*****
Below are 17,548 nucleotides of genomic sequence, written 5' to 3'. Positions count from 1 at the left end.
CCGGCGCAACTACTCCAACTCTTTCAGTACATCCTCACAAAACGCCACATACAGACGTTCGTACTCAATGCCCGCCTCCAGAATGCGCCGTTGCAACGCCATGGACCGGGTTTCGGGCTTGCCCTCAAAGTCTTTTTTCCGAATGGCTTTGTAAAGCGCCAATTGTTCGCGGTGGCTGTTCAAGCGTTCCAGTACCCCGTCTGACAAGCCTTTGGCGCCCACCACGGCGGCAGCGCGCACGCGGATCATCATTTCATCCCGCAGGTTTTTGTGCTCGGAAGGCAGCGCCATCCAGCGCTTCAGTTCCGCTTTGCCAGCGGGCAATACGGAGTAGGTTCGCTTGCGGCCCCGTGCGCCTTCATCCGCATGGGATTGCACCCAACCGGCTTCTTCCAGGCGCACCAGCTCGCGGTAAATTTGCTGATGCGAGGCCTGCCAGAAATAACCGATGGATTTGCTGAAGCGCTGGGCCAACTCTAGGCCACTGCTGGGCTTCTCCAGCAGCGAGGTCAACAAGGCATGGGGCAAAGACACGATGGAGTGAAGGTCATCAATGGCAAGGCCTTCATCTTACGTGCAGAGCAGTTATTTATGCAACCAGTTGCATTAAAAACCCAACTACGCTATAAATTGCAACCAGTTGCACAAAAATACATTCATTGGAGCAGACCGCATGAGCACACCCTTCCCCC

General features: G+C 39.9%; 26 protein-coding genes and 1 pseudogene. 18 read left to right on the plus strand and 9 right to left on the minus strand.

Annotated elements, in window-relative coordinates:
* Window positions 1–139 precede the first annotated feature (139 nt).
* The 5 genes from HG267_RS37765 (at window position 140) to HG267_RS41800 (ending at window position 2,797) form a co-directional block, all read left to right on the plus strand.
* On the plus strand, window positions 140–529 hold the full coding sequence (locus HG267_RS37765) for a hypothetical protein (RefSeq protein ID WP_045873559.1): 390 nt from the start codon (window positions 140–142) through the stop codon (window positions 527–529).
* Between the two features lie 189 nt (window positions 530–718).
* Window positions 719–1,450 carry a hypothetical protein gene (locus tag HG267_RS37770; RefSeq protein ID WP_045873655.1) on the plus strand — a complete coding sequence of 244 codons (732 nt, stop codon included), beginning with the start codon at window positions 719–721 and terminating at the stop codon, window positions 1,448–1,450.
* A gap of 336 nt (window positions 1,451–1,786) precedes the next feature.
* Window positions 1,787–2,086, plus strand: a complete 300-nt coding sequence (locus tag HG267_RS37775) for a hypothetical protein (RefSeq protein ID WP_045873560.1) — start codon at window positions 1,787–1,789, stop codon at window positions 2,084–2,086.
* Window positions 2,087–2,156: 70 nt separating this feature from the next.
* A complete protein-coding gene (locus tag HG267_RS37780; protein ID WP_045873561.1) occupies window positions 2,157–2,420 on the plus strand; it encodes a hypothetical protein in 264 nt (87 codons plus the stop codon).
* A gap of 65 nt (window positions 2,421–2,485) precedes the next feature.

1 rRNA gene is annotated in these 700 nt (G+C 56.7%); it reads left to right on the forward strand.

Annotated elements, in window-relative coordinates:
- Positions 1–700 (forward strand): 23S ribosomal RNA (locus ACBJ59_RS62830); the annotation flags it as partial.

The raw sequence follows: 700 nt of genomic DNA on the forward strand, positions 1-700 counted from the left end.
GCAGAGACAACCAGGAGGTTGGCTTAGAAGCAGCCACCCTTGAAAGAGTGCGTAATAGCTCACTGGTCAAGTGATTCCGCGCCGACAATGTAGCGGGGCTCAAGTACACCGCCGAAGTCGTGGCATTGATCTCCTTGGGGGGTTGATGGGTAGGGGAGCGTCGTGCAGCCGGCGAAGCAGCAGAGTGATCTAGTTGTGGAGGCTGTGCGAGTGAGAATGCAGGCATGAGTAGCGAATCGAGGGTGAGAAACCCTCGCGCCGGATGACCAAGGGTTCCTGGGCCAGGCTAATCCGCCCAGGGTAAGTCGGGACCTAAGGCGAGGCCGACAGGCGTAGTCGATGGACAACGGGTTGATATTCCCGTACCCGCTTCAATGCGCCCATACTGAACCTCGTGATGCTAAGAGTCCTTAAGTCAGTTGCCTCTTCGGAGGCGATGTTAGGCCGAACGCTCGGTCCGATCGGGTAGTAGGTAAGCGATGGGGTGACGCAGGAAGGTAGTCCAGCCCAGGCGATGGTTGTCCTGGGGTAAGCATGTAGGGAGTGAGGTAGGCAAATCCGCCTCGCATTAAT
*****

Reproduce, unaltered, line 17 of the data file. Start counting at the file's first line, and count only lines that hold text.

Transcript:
- Positions 1–700 (forward strand): 23S ribosomal RNA (locus ACBJ59_RS62830); the annotation flags it as partial.